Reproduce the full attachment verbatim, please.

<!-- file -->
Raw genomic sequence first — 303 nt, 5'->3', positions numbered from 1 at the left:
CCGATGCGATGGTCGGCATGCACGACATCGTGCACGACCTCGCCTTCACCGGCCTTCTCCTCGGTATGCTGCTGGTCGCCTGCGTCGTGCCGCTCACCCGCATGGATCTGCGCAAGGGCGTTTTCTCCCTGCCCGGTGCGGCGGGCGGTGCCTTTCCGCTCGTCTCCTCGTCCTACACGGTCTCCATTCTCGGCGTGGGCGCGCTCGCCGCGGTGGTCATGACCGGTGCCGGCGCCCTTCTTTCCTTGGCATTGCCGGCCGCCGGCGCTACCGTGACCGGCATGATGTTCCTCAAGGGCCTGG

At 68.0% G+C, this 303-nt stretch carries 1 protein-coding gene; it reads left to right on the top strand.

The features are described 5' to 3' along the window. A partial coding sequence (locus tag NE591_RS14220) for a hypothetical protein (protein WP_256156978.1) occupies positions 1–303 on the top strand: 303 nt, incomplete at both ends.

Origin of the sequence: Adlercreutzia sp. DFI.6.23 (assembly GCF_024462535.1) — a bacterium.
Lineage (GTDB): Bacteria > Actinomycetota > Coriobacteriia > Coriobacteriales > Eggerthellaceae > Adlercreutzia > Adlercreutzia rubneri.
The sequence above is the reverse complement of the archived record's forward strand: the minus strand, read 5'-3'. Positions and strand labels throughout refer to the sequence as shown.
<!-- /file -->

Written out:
Raw genomic sequence first — 303 nt, 5'->3', positions numbered from 1 at the left:
CCGATGCGATGGTCGGCATGCACGACATCGTGCACGACCTCGCCTTCACCGGCCTTCTCCTCGGTATGCTGCTGGTCGCCTGCGTCGTGCCGCTCACCCGCATGGATCTGCGCAAGGGCGTTTTCTCCCTGCCCGGTGCGGCGGGCGGTGCCTTTCCGCTCGTCTCCTCGTCCTACACGGTCTCCATTCTCGGCGTGGGCGCGCTCGCCGCGGTGGTCATGACCGGTGCCGGCGCCCTTCTTTCCTTGGCATTGCCGGCCGCCGGCGCTACCGTGACCGGCATGATGTTCCTCAAGGGCCTGG

At 68.0% G+C, this 303-nt stretch carries 1 protein-coding gene; it reads left to right on the top strand.

The features are described 5' to 3' along the window. A partial coding sequence (locus tag NE591_RS14220) for a hypothetical protein (protein WP_256156978.1) occupies positions 1–303 on the top strand: 303 nt, incomplete at both ends.

Origin of the sequence: Adlercreutzia sp. DFI.6.23 (assembly GCF_024462535.1) — a bacterium.
Lineage (GTDB): Bacteria > Actinomycetota > Coriobacteriia > Coriobacteriales > Eggerthellaceae > Adlercreutzia > Adlercreutzia rubneri.
The sequence above is the reverse complement of the archived record's forward strand: the minus strand, read 5'-3'. Positions and strand labels throughout refer to the sequence as shown.